Give Me Liberty! by Russell Freedman

Note: I occasionally accept review copies from the publisher. Posts written from review copies are labeled. All opinions are my own. Posts may contain affiliate links. I may receive compensation for any purchased items.

Give Me Liberty!: The Story of the Declaration of Independence by Russell Freedman (Holiday House, 2000) gives a thorough account of the early days of the Revolutionary War with a storytelling voice, making it a highly accessible and interesting middle grade nonfiction book. The title suggests that the book is about the Declaration of Independence, although the main focus of the book is the events and reasons behind the eventual writing of the Declaration.

Although the book gives details and dates, a few significant dates are emphasized in the Table of Contents for the book, and these four dates underscore the importance of those events to the cause of freedom and separation from England. These are the Boston Tea Party, Lexington and Concord, Battles of Bunker Hill, and the signing of the Declaration of Independence. Chapters have plenty more details and dates, and a thorough multiple page index follows. Pages of text are broken up by artwork of the events from history and portraits of the significant people. Captions accompany all illustrations. The text as a whole is large enough to provide an easy reading experience and the feel of plenty of white space.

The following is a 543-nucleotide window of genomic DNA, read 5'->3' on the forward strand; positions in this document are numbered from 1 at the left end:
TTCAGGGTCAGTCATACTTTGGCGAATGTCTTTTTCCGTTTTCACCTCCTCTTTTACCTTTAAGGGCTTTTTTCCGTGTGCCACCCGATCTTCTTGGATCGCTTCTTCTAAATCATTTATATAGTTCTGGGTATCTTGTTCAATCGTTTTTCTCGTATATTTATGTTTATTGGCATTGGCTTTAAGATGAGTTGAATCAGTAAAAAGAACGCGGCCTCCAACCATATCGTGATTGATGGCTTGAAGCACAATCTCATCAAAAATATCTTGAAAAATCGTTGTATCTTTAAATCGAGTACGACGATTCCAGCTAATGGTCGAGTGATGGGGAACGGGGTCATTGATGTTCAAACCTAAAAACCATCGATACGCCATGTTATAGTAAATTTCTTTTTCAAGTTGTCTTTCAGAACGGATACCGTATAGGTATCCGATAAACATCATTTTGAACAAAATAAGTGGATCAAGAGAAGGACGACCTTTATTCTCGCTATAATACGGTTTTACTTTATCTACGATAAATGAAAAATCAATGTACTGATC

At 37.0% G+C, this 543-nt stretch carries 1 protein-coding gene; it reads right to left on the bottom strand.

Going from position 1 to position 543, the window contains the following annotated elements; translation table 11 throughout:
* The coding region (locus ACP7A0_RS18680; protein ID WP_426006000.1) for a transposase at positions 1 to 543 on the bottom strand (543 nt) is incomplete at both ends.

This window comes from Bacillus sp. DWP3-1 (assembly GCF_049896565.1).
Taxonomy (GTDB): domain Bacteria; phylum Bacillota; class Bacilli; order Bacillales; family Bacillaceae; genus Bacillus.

As a fan of history and a person who truly loves learning about the Revolutionary era, I really enjoyed this overview of the events and causes. It truly painted a picture of just why the colonists were ready for independence. It would be a great book for students to read or reference for learning about the early Revolutionary War and the need for the Declaration of Independence.

Reviewed on June 29, 2024

About the author 

Rebecca Reid

Rebecca Reid is a homeschooling, stay-at-home mother seeking to make the journey of life-long learning fun by reading lots of good books. Rebecca Reads provides reviews of children's literature she has enjoyed with her children; nonfiction that enhances understanding of educational philosophies, history and more; and classical literature that Rebecca enjoys reading.

{"email":"Email address invalid","url":"Website address invalid","required":"Required field missing"}